Functional Strength Training Workout Routine: Compound Exercises to Improve Real World Movements | Not Your Average Fitness Tips

Functional Strength Training Workout Routine: Compound Exercises to Improve Real World Movements

A functional strength training workout routine involves performing compound exercises designed to enhance the relationship between your body’s muscular and nervous systems.  Doing so can help you more efficiently undertake motions such as pushing, pulling, climbing, walking, sprinting, jumping, twisting, turning, etc.  Functional strength training is not just done to improve your appearance, but to help you get better at regular day to day activities.  I find that compound movements such as bodyweight exercises make for an exceptionally good functional strength training workout routine.

Rock climbing requires significant functional strength (thankfully, this isn’t me)

Functional Strength

The first question on your mind might be: what is functional strength?  While many people might equate functional strength with improving athletic performance, I think it’s more fundamental than that.  Functional strength training merely improves your performance in everyday activities.  Simple things like carrying the laundry upstairs, moving a couch, sprinting to catch a bus, and as my wife learned, carrying around a child, all constitute exercises that require functional strength.

The goal of functional strength training is to transfer to the increases in strength from one movement to another movement.  Because movements are neuromuscular in that they require the power of both your brain and your brawn, the best exercises to increase functional strength simply involve practicing the movement or motion you want to get better at.  For example, a year ago, my wife thought carrying around a 7lb baby all day was challenging.  Now she can carry a 22lb baby with no trouble.  How did that happen?  Practice.

Transfer of Training

Practicing a very specific movement is the best way to improve that movement (“grease the groove”).  However, there can be some transfer effect from similar motions.  To most effectively transfer strength gains, components such as coordination, type of contraction, speed of movement, and range of motion, need to be similar.

  • Coordination: if you’re training for a specific motion such as putting boxes on high shelves, then it’s best to perform a standing exercise to teach your legs how to support the weight as well.  In other words, standing shoulder presses would be more effective than sitting shoulder presses for that specific motion.
  • Contraction: this refers to concentric (shortening), eccentric (lengthening), and isometric (stabilizing).  You may be able to forcefully bench press 300 lbs, but how long could you statically hold that weight for?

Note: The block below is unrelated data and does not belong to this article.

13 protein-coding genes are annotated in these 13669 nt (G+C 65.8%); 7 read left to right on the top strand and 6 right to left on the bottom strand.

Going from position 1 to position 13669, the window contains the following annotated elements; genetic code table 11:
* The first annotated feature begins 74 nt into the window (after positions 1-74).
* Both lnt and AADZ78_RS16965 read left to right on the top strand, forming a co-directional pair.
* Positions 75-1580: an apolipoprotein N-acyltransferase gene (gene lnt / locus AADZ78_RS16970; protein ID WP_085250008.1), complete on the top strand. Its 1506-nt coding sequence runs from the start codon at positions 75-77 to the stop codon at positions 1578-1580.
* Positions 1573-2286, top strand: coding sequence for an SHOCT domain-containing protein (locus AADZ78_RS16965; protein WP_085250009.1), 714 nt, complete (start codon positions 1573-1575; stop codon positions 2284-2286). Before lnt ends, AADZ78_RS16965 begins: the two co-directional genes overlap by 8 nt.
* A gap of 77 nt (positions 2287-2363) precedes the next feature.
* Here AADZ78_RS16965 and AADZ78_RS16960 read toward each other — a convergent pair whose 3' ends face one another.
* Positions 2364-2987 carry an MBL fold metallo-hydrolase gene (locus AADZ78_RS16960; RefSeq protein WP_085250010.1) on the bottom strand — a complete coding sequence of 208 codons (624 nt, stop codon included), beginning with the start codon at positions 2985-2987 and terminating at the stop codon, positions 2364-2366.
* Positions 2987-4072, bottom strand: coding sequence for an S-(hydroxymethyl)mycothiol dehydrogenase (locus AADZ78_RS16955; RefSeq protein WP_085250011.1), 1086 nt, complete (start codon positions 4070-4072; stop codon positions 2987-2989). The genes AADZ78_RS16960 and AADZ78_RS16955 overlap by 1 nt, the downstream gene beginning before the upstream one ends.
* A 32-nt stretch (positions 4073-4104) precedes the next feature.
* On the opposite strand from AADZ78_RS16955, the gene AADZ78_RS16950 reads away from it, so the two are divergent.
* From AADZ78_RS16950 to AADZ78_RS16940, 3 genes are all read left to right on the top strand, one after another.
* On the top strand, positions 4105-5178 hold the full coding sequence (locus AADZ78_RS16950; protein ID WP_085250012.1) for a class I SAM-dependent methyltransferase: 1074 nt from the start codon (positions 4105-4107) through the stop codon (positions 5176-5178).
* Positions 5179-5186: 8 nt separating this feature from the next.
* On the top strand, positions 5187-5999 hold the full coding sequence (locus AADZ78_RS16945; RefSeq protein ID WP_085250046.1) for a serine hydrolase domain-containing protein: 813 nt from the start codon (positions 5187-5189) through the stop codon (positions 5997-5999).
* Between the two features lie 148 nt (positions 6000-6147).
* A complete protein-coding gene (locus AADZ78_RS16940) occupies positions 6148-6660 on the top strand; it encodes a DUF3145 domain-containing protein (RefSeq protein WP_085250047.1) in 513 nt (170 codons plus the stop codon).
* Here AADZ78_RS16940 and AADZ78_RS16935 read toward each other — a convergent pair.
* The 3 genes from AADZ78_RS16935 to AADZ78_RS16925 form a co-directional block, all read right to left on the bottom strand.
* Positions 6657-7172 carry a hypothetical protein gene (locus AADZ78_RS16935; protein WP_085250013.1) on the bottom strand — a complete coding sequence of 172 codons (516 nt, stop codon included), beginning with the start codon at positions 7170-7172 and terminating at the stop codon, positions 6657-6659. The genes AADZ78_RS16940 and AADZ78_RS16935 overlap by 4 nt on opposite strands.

• Speed of movement: if you want to get better at a fast motion, why practice a slow exercise? For example, I would argue that explosive leap ups would help your vertical jump more than slow, heavy weight squats.
  • Range of motion: if your joints are “greased,” it will be easier to perform the same exercise.  Try practicing in the same full range of motion as the functional movement you want to improve.

Compound Exercises

One great thing about functional strength training is that you can really tailor your program to include the movements you most need to focus on.  In my opinion, the best form of training utilizes compound movements since they incorporate your entire body.  For an activity that involves pulling a heavy object off the ground, isolation exercises such as bicep curls won’t help you as much as practicing deadlifts or clean and press.  Compound exercises are essentially the ideal way to integrate all the above components.

Functional Strength Training Workout

I find that bodyweight exercises are a great way to include compound exercises in a functional strength training routine.  They require use of a broad range of muscles as well as employ the components that help best transfer strength.  Here are a few examples:

  • Pushing: pushups, dips
  • Pulling: pull ups, inverted rows
  • Power: squats
  • Explosiveness: plyometrics, burpees

That’s not to say the weightlifting doesn’t have a place in a functional training routine.  In fact, a few of my favorite functional strength training exercises involve weights.  Deadlifts, where you use your entire body to pull weight off the ground, are exceptionally good at helping you gain strength.  Clean and press is my personal favorite as it involves explosively pulling weight off the ground and pressing that weight above your head.  It truly is a full body movement.  Kettebells are excellent at improving functional strength as well.  As with any workout routine, it’s important not to train to failure and to ensure that your body has adequate time to rest between workouts.

Improve Real World Movements